Lectionary Reflection for the Fifth Sunday after Pentecost

This excerpt comes from 2 Samuel (BTCB) by Robert Barron, commenting on 2 Samuel 1:1, 17-27:

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One should not overlook the importance of David’s intense friendship with the son of Saul. From Jonathan’s side, it signals the orientation of true love, which is directed toward the other. Jonathan willingly surrendered his status and position in favor of David, easily, even gratefully, acknowledging that David and not he would one day succeed Saul. And despite the enormous danger to himself, Jonathan consistently defended and protected David.

John Chrysostom comments that Jonathan ought to have been jealous of the upstart shepherd who was rivaling him for the throne, “but he [ Jonathan] favored David obtaining the sovereignty; and he didn’t spare his father for the sake of his friend. . . . Instead of envying, Jonathan joined in obtaining the kingdom for him.” This lovely surrender to the other is what led Aelred of Rievaulx and many others to see in Jonathan’s relationship to David the model of true friendship.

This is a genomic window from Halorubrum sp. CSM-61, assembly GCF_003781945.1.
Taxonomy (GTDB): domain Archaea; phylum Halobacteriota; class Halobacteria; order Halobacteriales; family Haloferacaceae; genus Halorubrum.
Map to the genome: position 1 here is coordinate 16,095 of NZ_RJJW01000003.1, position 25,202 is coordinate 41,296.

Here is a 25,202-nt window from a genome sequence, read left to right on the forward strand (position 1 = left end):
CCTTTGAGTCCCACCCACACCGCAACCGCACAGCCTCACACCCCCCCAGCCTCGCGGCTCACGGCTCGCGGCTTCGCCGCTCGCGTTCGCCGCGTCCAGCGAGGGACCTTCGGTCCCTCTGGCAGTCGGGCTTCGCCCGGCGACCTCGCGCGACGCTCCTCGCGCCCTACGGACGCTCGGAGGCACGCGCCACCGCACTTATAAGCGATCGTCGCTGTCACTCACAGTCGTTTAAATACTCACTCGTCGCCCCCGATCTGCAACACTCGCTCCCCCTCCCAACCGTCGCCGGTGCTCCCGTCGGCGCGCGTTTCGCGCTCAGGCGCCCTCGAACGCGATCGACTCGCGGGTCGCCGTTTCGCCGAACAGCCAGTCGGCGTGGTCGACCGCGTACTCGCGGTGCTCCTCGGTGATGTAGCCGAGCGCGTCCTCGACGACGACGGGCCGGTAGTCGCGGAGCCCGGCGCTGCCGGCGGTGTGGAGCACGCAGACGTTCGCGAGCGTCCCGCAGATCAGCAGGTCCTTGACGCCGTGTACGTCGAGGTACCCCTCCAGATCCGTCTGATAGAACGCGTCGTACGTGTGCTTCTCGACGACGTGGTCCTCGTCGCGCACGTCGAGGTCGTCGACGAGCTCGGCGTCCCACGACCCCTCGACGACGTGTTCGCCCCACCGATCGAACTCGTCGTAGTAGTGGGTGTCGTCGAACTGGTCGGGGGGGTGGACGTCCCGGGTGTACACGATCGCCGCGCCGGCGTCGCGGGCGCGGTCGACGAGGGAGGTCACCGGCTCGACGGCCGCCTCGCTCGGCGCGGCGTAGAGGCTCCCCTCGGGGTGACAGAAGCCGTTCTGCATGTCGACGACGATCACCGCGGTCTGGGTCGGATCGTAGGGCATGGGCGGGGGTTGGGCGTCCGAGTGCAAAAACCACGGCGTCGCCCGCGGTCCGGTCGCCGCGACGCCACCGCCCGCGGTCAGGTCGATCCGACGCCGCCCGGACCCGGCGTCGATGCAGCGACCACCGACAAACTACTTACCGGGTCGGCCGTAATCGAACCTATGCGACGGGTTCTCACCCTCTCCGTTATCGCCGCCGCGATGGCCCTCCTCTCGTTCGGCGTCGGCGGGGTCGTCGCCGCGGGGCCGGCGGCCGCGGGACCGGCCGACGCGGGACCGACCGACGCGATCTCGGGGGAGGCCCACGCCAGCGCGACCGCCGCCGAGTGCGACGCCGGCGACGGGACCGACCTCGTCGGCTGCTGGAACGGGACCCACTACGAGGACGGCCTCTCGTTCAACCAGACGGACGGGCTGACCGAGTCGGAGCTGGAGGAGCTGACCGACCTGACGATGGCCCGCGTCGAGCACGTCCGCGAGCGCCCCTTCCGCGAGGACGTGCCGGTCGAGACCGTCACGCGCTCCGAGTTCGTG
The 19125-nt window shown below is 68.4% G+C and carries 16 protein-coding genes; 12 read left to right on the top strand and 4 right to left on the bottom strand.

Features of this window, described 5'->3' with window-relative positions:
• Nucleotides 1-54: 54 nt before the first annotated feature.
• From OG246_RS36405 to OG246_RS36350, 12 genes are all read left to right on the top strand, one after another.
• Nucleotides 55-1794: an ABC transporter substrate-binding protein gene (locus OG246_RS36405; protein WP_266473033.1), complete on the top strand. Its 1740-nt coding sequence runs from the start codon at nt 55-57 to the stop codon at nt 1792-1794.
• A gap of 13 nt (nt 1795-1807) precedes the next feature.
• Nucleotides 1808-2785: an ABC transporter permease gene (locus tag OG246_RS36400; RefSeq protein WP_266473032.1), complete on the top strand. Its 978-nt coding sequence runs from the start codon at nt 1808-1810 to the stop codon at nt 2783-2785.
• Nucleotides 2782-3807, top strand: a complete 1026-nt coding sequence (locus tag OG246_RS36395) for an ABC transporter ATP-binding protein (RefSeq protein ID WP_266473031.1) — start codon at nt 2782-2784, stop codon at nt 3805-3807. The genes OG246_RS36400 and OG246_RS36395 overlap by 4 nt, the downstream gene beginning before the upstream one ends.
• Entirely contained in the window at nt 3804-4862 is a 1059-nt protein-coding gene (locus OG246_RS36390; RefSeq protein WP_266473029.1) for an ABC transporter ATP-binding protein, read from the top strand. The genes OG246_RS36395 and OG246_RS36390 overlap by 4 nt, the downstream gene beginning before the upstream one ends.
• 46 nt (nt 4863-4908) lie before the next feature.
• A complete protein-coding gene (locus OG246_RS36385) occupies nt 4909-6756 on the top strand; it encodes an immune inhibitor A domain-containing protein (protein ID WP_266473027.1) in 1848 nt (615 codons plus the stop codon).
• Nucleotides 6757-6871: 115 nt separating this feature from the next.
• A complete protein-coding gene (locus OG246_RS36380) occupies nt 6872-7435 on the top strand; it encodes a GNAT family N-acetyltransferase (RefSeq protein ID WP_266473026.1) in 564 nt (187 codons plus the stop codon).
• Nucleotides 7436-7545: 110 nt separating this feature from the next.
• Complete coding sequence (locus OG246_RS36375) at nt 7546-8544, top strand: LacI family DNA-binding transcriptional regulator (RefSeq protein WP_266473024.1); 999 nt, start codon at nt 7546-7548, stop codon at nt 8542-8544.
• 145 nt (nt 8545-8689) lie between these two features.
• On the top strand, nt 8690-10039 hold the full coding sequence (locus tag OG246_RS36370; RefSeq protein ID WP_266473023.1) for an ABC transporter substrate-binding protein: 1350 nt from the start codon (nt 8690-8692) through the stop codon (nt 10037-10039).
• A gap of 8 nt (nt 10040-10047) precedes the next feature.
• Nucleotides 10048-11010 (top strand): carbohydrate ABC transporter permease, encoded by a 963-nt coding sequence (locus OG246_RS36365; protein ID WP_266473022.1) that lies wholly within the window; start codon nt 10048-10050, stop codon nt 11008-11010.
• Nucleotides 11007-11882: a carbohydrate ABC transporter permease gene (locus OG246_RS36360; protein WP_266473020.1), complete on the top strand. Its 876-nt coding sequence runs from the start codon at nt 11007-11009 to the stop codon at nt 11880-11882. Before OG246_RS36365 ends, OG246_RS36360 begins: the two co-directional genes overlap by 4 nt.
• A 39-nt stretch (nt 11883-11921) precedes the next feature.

From David’s side, the relationship shows once more his intense tie with the house of Saul despite Saul’s murderous opposition. A number of times in the course of 2 Samuel David will endeavor to show kindness to members of Saul’s house “for the sake of Jonathan and Saul,” answering violence with favor. Chrysostom goes so far as to hint that David’s behavior is a model to all those who would show favor to both the living and the dead. Certainly one of the most powerful ways that David demonstrated his love for his friend slain on the slopes of Mount Gilboa was the composition of an elegy read and admired three thousand years after its composition.

©2015 by Robert Barron. Published by Brazos Press. Unauthorized use of this material without express written permission is strictly prohibited.